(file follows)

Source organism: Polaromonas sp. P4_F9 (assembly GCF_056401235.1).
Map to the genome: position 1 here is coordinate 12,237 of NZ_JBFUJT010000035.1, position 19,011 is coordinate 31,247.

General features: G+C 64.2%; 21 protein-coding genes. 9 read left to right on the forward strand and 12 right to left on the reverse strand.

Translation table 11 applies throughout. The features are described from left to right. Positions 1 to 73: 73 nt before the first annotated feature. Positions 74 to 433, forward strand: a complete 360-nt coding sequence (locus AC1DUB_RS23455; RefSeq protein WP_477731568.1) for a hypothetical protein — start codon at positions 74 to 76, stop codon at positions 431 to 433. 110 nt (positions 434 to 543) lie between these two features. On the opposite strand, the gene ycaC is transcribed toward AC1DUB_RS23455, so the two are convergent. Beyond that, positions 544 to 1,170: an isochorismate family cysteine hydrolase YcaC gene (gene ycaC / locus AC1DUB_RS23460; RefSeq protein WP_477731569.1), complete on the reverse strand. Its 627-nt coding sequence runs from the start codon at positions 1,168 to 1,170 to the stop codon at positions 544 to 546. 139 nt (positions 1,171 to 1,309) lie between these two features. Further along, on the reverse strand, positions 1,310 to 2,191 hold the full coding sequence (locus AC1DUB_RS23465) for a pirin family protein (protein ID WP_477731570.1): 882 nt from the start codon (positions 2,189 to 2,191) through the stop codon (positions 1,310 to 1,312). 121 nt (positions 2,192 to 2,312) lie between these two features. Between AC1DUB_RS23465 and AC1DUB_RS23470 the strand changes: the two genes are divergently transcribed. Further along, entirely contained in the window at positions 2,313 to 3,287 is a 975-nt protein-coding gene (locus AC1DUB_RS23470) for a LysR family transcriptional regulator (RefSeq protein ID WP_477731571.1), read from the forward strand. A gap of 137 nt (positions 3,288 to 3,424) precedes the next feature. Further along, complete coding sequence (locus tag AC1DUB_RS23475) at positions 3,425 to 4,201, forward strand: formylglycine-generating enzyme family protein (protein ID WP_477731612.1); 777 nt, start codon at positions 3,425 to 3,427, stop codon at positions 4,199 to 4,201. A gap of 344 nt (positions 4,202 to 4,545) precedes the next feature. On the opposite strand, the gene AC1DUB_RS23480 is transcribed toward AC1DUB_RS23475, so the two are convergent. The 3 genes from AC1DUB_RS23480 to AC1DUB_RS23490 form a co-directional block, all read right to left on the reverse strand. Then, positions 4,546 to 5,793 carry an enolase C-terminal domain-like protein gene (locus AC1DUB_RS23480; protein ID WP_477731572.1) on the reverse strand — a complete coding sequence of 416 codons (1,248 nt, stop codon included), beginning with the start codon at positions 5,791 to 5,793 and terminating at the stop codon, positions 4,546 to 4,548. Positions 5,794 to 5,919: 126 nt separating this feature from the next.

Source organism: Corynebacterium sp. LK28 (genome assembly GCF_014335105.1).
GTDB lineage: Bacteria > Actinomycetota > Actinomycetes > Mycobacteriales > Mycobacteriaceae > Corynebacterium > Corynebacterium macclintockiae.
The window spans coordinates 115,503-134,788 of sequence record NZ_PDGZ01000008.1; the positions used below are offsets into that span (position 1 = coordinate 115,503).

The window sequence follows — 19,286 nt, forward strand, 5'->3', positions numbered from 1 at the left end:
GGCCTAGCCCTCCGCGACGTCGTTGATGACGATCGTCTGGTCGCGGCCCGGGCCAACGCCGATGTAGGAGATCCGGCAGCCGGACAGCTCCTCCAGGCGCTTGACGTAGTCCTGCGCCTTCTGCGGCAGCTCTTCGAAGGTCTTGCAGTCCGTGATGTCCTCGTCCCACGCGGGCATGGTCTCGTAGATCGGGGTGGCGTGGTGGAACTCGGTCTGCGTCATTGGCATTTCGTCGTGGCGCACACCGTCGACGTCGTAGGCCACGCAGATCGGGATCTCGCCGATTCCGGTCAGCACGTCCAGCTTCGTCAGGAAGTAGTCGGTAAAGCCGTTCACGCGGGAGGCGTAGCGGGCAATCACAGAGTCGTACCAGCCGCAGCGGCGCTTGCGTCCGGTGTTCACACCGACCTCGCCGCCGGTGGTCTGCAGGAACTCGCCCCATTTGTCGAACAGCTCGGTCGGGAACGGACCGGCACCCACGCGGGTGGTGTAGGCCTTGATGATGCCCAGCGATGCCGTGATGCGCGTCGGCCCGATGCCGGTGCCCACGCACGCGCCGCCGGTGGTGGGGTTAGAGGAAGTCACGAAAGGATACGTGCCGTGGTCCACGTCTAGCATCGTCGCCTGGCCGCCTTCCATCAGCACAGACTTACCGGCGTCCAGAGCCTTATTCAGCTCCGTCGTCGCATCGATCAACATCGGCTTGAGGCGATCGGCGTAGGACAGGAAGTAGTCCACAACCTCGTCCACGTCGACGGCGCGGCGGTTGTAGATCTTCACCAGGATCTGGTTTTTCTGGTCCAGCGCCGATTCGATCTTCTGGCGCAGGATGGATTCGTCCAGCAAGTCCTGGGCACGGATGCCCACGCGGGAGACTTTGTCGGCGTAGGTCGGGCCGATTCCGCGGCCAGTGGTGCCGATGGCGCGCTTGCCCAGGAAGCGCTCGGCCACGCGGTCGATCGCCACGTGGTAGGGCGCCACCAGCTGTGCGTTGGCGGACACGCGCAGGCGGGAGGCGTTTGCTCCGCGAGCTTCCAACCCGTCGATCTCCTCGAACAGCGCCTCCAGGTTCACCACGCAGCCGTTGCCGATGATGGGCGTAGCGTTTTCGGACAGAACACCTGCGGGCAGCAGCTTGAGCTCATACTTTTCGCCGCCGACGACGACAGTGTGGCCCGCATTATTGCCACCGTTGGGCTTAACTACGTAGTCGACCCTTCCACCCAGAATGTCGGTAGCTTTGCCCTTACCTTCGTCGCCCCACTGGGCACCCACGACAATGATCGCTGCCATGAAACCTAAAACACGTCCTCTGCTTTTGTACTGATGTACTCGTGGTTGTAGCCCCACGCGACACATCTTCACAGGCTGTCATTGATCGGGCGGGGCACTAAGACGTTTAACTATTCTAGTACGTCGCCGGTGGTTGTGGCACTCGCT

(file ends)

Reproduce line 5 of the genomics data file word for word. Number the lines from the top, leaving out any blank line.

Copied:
Source organism: Corynebacterium sp. LK28 (genome assembly GCF_014335105.1).